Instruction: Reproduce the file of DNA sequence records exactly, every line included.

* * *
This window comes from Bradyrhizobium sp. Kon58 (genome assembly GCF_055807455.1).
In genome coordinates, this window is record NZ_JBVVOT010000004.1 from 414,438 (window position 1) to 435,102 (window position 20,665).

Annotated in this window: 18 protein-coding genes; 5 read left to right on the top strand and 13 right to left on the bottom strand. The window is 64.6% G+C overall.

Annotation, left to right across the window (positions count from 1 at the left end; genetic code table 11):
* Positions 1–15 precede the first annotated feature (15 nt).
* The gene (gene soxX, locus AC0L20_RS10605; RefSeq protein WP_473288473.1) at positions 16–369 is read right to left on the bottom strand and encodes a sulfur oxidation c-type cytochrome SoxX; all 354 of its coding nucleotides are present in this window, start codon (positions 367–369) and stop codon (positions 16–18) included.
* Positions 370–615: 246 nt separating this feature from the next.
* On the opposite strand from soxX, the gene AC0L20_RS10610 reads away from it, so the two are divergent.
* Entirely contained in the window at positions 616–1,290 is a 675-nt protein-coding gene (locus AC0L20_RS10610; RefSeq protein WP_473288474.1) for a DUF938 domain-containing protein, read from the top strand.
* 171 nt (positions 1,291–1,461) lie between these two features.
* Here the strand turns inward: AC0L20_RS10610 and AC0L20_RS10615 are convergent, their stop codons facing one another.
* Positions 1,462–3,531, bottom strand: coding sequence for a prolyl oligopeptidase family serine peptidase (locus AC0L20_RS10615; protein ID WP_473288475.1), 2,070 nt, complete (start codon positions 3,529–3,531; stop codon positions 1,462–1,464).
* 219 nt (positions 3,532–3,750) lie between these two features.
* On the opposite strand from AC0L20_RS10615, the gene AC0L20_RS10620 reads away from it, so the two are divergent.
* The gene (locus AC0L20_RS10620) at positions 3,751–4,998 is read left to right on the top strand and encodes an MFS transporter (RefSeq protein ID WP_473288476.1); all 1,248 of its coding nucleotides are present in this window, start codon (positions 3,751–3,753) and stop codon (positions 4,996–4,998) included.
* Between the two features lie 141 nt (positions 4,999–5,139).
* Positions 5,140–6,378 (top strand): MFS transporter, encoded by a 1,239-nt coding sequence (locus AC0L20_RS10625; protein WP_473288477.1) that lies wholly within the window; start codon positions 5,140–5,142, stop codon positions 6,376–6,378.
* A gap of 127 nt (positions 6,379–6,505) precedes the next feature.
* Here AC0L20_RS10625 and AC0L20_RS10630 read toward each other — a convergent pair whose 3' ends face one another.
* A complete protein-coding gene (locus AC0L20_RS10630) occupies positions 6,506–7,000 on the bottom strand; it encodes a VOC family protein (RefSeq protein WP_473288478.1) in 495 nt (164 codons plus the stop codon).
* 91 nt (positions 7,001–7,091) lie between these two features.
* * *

This window comes from Bradyrhizobium sp. Kon58 (genome assembly GCF_055807455.1).
In genome coordinates, this window is record NZ_JBVVOT010000004.1 from 414,438 (window position 1) to 435,102 (window position 20,665).

Annotated in this window: 18 protein-coding genes; 5 read left to right on the top strand and 13 right to left on the bottom strand. The window is 64.6% G+C overall.

Annotation, left to right across the window (positions count from 1 at the left end; genetic code table 11):
* Positions 1–15 precede the first annotated feature (15 nt).
* The gene (gene soxX, locus AC0L20_RS10605; RefSeq protein WP_473288473.1) at positions 16–369 is read right to left on the bottom strand and encodes a sulfur oxidation c-type cytochrome SoxX; all 354 of its coding nucleotides are present in this window, start codon (positions 367–369) and stop codon (positions 16–18) included.
* Positions 370–615: 246 nt separating this feature from the next.
* On the opposite strand from soxX, the gene AC0L20_RS10610 reads away from it, so the two are divergent.
* Entirely contained in the window at positions 616–1,290 is a 675-nt protein-coding gene (locus AC0L20_RS10610; RefSeq protein WP_473288474.1) for a DUF938 domain-containing protein, read from the top strand.
* 171 nt (positions 1,291–1,461) lie between these two features.
* Here the strand turns inward: AC0L20_RS10610 and AC0L20_RS10615 are convergent, their stop codons facing one another.
* Positions 1,462–3,531, bottom strand: coding sequence for a prolyl oligopeptidase family serine peptidase (locus AC0L20_RS10615; protein ID WP_473288475.1), 2,070 nt, complete (start codon positions 3,529–3,531; stop codon positions 1,462–1,464).
* 219 nt (positions 3,532–3,750) lie between these two features.
* On the opposite strand from AC0L20_RS10615, the gene AC0L20_RS10620 reads away from it, so the two are divergent.
* The gene (locus AC0L20_RS10620) at positions 3,751–4,998 is read left to right on the top strand and encodes an MFS transporter (RefSeq protein ID WP_473288476.1); all 1,248 of its coding nucleotides are present in this window, start codon (positions 3,751–3,753) and stop codon (positions 4,996–4,998) included.
* Between the two features lie 141 nt (positions 4,999–5,139).
* Positions 5,140–6,378 (top strand): MFS transporter, encoded by a 1,239-nt coding sequence (locus AC0L20_RS10625; protein WP_473288477.1) that lies wholly within the window; start codon positions 5,140–5,142, stop codon positions 6,376–6,378.
* A gap of 127 nt (positions 6,379–6,505) precedes the next feature.
* Here AC0L20_RS10625 and AC0L20_RS10630 read toward each other — a convergent pair whose 3' ends face one another.
* A complete protein-coding gene (locus AC0L20_RS10630) occupies positions 6,506–7,000 on the bottom strand; it encodes a VOC family protein (RefSeq protein WP_473288478.1) in 495 nt (164 codons plus the stop codon).
* 91 nt (positions 7,001–7,091) lie between these two features.